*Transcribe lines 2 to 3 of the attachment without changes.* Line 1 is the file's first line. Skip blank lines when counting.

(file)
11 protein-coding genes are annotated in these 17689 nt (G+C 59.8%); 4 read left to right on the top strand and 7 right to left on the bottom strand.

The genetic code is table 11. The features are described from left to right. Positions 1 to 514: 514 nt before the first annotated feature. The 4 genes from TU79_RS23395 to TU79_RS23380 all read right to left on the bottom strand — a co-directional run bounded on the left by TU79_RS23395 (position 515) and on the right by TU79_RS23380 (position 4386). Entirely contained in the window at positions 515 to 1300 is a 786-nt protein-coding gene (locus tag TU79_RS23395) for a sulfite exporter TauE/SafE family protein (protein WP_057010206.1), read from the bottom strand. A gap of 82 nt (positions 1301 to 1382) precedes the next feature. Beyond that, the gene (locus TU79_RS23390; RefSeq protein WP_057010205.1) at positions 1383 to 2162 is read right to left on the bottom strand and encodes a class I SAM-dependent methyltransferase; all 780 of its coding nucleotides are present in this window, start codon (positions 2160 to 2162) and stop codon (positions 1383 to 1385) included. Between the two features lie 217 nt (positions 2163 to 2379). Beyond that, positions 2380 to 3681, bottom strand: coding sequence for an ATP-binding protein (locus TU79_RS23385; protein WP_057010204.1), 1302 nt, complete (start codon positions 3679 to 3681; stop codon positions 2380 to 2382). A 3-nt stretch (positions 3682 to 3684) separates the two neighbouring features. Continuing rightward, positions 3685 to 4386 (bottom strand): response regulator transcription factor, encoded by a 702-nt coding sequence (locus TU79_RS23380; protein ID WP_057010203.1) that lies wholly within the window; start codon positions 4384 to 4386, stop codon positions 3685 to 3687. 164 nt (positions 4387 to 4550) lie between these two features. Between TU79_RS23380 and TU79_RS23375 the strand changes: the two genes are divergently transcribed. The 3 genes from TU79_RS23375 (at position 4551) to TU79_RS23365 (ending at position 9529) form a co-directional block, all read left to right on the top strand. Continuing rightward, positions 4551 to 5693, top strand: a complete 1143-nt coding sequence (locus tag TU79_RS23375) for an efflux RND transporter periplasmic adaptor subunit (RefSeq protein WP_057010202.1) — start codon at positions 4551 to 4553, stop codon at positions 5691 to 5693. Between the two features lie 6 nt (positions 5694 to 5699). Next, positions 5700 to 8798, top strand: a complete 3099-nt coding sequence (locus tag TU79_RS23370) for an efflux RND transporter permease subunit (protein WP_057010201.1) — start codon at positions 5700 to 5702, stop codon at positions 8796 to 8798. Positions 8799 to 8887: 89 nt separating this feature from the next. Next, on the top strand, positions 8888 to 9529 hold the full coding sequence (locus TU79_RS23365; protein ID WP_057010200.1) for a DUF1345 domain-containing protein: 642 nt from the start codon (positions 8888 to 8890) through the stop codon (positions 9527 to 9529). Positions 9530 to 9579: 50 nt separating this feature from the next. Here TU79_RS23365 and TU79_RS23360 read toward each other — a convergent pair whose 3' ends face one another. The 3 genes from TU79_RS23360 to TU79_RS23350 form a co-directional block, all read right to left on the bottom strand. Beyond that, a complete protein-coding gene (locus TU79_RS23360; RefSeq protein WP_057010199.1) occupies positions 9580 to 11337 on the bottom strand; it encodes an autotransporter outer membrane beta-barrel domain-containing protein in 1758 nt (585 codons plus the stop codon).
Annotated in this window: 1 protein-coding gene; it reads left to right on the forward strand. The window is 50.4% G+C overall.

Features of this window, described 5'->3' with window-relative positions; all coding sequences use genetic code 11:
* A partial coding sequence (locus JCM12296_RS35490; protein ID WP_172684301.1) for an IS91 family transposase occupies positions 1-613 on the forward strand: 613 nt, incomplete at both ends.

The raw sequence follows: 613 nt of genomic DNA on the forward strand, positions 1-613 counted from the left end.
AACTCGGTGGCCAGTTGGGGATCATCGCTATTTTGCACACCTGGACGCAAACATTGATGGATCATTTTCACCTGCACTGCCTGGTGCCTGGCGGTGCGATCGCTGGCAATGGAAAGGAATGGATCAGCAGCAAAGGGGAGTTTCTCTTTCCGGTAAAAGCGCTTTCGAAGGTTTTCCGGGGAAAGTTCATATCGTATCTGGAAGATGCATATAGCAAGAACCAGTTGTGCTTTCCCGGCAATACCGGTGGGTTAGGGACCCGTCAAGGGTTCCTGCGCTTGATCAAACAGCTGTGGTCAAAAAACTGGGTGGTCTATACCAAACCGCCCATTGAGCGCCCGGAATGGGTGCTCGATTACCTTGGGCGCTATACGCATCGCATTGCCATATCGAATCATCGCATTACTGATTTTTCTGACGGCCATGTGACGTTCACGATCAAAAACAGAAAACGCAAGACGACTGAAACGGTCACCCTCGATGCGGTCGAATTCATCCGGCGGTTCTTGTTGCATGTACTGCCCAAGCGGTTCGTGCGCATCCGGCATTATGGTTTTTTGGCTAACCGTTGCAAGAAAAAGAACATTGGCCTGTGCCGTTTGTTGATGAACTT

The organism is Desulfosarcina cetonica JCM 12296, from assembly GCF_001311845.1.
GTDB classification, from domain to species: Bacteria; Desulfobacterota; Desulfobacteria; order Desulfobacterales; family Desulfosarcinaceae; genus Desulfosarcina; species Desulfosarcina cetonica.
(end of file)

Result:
The genetic code is table 11. The features are described from left to right. Positions 1 to 514: 514 nt before the first annotated feature. The 4 genes from TU79_RS23395 to TU79_RS23380 all read right to left on the bottom strand — a co-directional run bounded on the left by TU79_RS23395 (position 515) and on the right by TU79_RS23380 (position 4386). Entirely contained in the window at positions 515 to 1300 is a 786-nt protein-coding gene (locus tag TU79_RS23395) for a sulfite exporter TauE/SafE family protein (protein WP_057010206.1), read from the bottom strand. A gap of 82 nt (positions 1301 to 1382) precedes the next feature. Beyond that, the gene (locus TU79_RS23390; RefSeq protein WP_057010205.1) at positions 1383 to 2162 is read right to left on the bottom strand and encodes a class I SAM-dependent methyltransferase; all 780 of its coding nucleotides are present in this window, start codon (positions 2160 to 2162) and stop codon (positions 1383 to 1385) included. Between the two features lie 217 nt (positions 2163 to 2379). Beyond that, positions 2380 to 3681, bottom strand: coding sequence for an ATP-binding protein (locus TU79_RS23385; protein WP_057010204.1), 1302 nt, complete (start codon positions 3679 to 3681; stop codon positions 2380 to 2382). A 3-nt stretch (positions 3682 to 3684) separates the two neighbouring features. Continuing rightward, positions 3685 to 4386 (bottom strand): response regulator transcription factor, encoded by a 702-nt coding sequence (locus TU79_RS23380; protein ID WP_057010203.1) that lies wholly within the window; start codon positions 4384 to 4386, stop codon positions 3685 to 3687. 164 nt (positions 4387 to 4550) lie between these two features. Between TU79_RS23380 and TU79_RS23375 the strand changes: the two genes are divergently transcribed. The 3 genes from TU79_RS23375 (at position 4551) to TU79_RS23365 (ending at position 9529) form a co-directional block, all read left to right on the top strand. Continuing rightward, positions 4551 to 5693, top strand: a complete 1143-nt coding sequence (locus tag TU79_RS23375) for an efflux RND transporter periplasmic adaptor subunit (RefSeq protein WP_057010202.1) — start codon at positions 4551 to 4553, stop codon at positions 5691 to 5693. Between the two features lie 6 nt (positions 5694 to 5699). Next, positions 5700 to 8798, top strand: a complete 3099-nt coding sequence (locus tag TU79_RS23370) for an efflux RND transporter permease subunit (protein WP_057010201.1) — start codon at positions 5700 to 5702, stop codon at positions 8796 to 8798. Positions 8799 to 8887: 89 nt separating this feature from the next. Next, on the top strand, positions 8888 to 9529 hold the full coding sequence (locus TU79_RS23365; protein ID WP_057010200.1) for a DUF1345 domain-containing protein: 642 nt from the start codon (positions 8888 to 8890) through the stop codon (positions 9527 to 9529). Positions 9530 to 9579: 50 nt separating this feature from the next. Here TU79_RS23365 and TU79_RS23360 read toward each other — a convergent pair whose 3' ends face one another. The 3 genes from TU79_RS23360 to TU79_RS23350 form a co-directional block, all read right to left on the bottom strand. Beyond that, a complete protein-coding gene (locus TU79_RS23360; RefSeq protein WP_057010199.1) occupies positions 9580 to 11337 on the bottom strand; it encodes an autotransporter outer membrane beta-barrel domain-containing protein in 1758 nt (585 codons plus the stop codon).
Annotated in this window: 1 protein-coding gene; it reads left to right on the forward strand. The window is 50.4% G+C overall.